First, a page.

She was, at her worst, playfully petulant. She was known to lie down in the middle of a hot city block to communicate that she had walked a sufficient amount. But her face also had a certain sweetness and a story in her eyes. Walking with Islay took twice as long because people couldn’t resist stopping for her.


She was there when I finished my first Ironman and opened my first restaurant. She was there during the divorce and the systematic upheaval of our lives from Illinois to Colorado. She was always there.


And that’s the most challenging part right now. She’s just not here.




Over the last four months, we couldn’t help but tease her. “Islay – what are you still DOING here?” Because she made it past mid-January and mid-February, and March. She made it past my 36th birthday, and she made it past every prediction we had found online and otherwise about how long she would be here.


The last four months have been a roller coaster. There were no less than five times when I found myself quietly crying on the floor beside her, feeling sure that this was the end, only to see her rebound and find another spark, another breath, another step, and another day that we got to spend with her.


She had her bad days, for sure. But so, so many of them were good. Her tail wagged, her paw punched, and her appetite never really waivered, even in her final days.


But after four months, the vet let us know that the war was lost. Her body had gone into a state of shock, doing everything it could to keep the lights on, but we were running out of time.




The doctor pressed the first syringe, and I saw her body relax. She flumped into her classic sleeping position, her head resting in Amelia’s hands and her body leaning against mine. When the doctor started pressing the second syringe, I watched her stomach.


For the last four months, every time I saw her lying around the house, I would check her stomach. Just to make sure she was breathing. Just to make sure she was still with us. When I saw her stomach rise and fall for the last time, I felt a chasm of sadness and lost it.


I don’t understand the inner workings of trauma and inner child work, but I know that a younger version of me bubbled up to the surface as I started gasping for air. “Please don’t take her away from me. Please don’t do this. She can’t be gone.” 


I worried that she would feel different, that she would somehow transform into a different being when her breathing stopped. But she didn’t. Her fur was as soft as it ever was. She seemed as gentle as she always was. I buried myself in it, feeling her warmth, spilling a mess of snot and tears.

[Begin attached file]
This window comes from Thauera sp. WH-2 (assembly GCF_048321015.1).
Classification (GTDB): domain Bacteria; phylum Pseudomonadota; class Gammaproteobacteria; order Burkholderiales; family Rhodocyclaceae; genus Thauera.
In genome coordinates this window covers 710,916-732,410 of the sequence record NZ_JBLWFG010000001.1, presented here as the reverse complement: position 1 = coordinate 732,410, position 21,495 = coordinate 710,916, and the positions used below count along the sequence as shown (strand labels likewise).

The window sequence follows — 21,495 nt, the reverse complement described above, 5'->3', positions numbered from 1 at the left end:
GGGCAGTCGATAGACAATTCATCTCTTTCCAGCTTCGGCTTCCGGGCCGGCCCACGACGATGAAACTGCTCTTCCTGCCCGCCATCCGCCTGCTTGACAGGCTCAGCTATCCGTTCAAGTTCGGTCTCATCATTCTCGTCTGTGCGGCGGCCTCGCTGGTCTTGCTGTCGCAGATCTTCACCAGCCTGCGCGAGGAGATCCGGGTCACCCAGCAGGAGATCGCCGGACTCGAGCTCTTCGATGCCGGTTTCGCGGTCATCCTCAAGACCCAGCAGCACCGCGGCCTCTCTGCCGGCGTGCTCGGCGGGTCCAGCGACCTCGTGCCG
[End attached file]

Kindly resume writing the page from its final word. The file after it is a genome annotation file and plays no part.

Eventually, a calmness returned. I caught my own breath, and acceptance started to settle in. 




This morning hurts, but not in the ways that I expected—four months of expectation prepared me for grieving. Recalling memories and photos of her doesn’t hurt. 


But the finality of it is excruciating. It feels violent. 


Last night, after everyone else had gone to bed, I went to the back entrance of Amelia’s house, which has a stone floor. In her last days, those stones were a source of cooling and healing for her. Even though they would make her joints stiffen up, it was where her breathing was most calm.


I slid my back down the wall, feeling that same cold against the back of my legs. But there was no one there. I looked out the window at the spot in the backyard where I had sat with her that morning, her head resting on my feet. But there was no one there.




Shortly after arriving home last night, it started snowing.


On April 21st.


Anyone who has ever known Islay knows that she loves the snow.


My heart breaks thinking about how close she was to one final morning of laying in the snow, letting the flakes dot her black coat.


But I take it as a sign that she made the safe passage.


Her hips, in mint condition from my six months of carrying her up the stairs, are as waggy and sassy as they ever were.


She is leaning against the angels, charming them with her sweet eyes.


I’ll see you again, Islay. I’ll see you in the pictures and the memories. I’ll see you in the moments I return to this heartache. I’ll see you on the journey others take with their pets and lives.


And I know that you’ll always be with me. 


And I’ll feel lucky every day because you were here.


I love you forever and always, my sweet Bear.